These articles were published in the Nor-West News – a suburban publication on April 3rd 2003
Comment on draft proposals to protect Auckland's west coast close on Wednesday April 30.
A document proposing greater marine protection, released this week for public discussion, favours a marine park from South Kaipara Head (Papakanui
Spit) to Port Waikato. Other options include a marine reserves network, a marine mammal sanctuary or protection of "hot spots" such as Muriwai Beach and Maori Bay with culturally based restrictions such as taiapure (fishery management) or rahui (fishing ban).
The document, which includes a questionnaire, has been produced by the West
Coast Working Group (WCWG) with the Royal Forest and Bird Protection Society
of New Zealand, and represents more than two years work. "Currently.....there is no significant form of marine protection on the west coast," says West Coast Working Group convenor Ken Catt. "It is important that a range of habitat types are protected ..... The Auckland west coast has a number of regionally, nationally and internationally significant landscapes and associated plants and animals deserving protection," says Mr Catt.
Listing threats to marine values, the document suggests off-road vehicle bans in sensitive areas containing endangered native birds, such as Papakanui Spit. The West Coast Working Group proposes marine park boundaries from Mean High Water Springs (MHWS) to four nautical miles out to sea, and from Papakanui Spit in the north to Port Waikato in the south. It would also extend into the Manukau Harbour to Big Muddy Creek. "This area will cover much of the known habitat of Maui's dolphin and that of a great variety of other marine life, such as fish species, whales, seals and giant bull kelp," says Mr Catt.
A marine park may ban commercial fishing, recreational set netting, waste discharges, dredging, and structures, while allowing many recreational activities. A mammal sanctuary would have similar restrictions, while a marine reserve would ban all fishing and seafood gathering. A boundary option for a mammal sanctuary could also extend it from Maunganui Bluff at North Kaipara Head to Pariokariwa Point south of Port Waikato.
The West Coast Working Group wants feedback before applying to Conservation
Minister Chris Carter for a marine management arrangement. It can also give presentations on request. Copies of the discussion document and questionnaire are available from Auckland Forest and Bird, phone 303-3079, or off the website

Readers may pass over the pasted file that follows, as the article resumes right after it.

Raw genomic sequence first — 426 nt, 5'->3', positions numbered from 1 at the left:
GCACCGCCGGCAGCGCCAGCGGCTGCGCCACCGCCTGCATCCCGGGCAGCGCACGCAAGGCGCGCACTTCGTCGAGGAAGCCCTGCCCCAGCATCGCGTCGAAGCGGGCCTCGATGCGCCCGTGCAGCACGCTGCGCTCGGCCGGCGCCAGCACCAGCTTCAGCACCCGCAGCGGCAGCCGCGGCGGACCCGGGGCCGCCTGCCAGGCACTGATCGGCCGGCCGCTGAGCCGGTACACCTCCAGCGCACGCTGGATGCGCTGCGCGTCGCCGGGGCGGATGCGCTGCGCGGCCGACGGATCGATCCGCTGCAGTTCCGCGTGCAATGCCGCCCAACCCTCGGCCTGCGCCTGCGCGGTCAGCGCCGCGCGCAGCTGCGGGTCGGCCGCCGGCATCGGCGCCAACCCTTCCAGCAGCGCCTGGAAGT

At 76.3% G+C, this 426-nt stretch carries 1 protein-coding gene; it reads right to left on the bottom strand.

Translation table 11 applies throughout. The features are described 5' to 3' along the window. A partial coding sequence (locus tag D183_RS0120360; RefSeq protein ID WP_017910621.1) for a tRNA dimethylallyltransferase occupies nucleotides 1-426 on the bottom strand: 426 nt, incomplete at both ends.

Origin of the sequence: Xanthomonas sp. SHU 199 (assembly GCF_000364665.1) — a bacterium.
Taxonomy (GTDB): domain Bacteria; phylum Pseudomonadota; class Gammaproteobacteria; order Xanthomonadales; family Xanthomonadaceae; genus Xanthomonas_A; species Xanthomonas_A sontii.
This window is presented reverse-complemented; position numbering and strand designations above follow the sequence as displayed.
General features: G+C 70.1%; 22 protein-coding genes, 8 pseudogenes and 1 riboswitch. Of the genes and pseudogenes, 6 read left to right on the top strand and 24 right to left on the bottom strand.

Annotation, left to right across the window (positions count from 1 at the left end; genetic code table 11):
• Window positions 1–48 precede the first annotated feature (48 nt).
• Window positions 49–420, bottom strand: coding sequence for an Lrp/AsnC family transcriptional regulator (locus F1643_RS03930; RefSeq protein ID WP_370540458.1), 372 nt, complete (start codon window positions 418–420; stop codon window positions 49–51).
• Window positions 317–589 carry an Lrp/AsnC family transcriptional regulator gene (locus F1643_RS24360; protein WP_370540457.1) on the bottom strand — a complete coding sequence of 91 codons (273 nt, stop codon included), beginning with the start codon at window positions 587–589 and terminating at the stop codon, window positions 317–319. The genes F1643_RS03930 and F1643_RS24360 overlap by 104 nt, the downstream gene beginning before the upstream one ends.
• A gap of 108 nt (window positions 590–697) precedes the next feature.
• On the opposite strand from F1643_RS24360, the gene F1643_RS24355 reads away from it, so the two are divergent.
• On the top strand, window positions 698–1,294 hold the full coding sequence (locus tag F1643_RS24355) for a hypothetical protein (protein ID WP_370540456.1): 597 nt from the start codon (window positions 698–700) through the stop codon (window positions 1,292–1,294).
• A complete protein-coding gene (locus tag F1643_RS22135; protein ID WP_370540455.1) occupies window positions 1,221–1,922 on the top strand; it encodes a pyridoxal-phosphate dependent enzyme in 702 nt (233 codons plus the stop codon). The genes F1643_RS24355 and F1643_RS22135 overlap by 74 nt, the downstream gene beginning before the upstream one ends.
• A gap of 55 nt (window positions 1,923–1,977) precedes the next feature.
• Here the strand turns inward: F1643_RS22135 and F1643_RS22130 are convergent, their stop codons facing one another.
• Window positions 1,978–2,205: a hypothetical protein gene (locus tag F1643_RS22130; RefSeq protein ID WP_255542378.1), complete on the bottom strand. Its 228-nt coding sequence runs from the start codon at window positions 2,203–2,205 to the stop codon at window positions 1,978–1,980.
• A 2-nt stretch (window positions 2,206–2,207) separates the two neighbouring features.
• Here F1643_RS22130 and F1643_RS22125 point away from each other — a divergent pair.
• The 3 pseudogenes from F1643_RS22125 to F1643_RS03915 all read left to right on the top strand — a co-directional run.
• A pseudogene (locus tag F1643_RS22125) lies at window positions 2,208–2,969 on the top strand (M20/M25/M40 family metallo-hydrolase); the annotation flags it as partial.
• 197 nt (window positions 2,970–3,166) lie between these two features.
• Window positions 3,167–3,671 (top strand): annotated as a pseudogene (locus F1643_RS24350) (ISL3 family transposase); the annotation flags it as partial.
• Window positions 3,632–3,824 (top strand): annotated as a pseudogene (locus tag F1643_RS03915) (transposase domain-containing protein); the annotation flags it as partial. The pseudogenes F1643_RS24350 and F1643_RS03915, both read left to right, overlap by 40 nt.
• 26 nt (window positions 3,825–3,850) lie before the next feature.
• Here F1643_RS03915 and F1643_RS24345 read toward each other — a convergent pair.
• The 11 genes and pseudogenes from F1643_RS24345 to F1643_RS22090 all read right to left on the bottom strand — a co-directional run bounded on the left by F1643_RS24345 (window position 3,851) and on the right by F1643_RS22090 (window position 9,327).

A submission deadline for a draft discussion paper on protecting Auckland's west coast has been extended until May 31st
The West Coast Working Group, which released the document last week proposing options for marine protection, decided this week to extend the April 30 submission deadline following complaints there was insufficient time, particularly with the Easter and Anzac Day holidays.
The document, prepared by the Royal Forest and Bird Protection Society in
consultation with the group, favours a marine park from South Kaipara Head to Port Waikato. Other options include a network of marine reserves, a marine mammal sanctuary and protection of "hot spots" such as Muriwai Beach and Maori Bay with culturally based restrictions.
Initial concerns about the proposals have been tempered with the submission deadline extension and the realisation these are by no means final proposals.
But coastal guardians warn beach users such as fishers that they need to have their say.
"The future of the coastline is at stake, so people cannot afford to be
apathetic," says Muriwai Beach Progressive Association president Anna Mason.
The association will discuss the proposals at a meeting on Tuesday April 15, 7.30pm, in the Muriwai fire station, to which all interested people are welcome.
Meetings among fishing interest groups are also planned. "The heat's gone
off a bit, but the fire's not out at all," says Auckland Recreational Fishers Association chairman Bernie Ward. Details of the proposals are on the Forest and Bird website: www.forestandbird.org.nz. Document copies are also expected to be available for inspection at Muriwai shops and the Kumeu Library.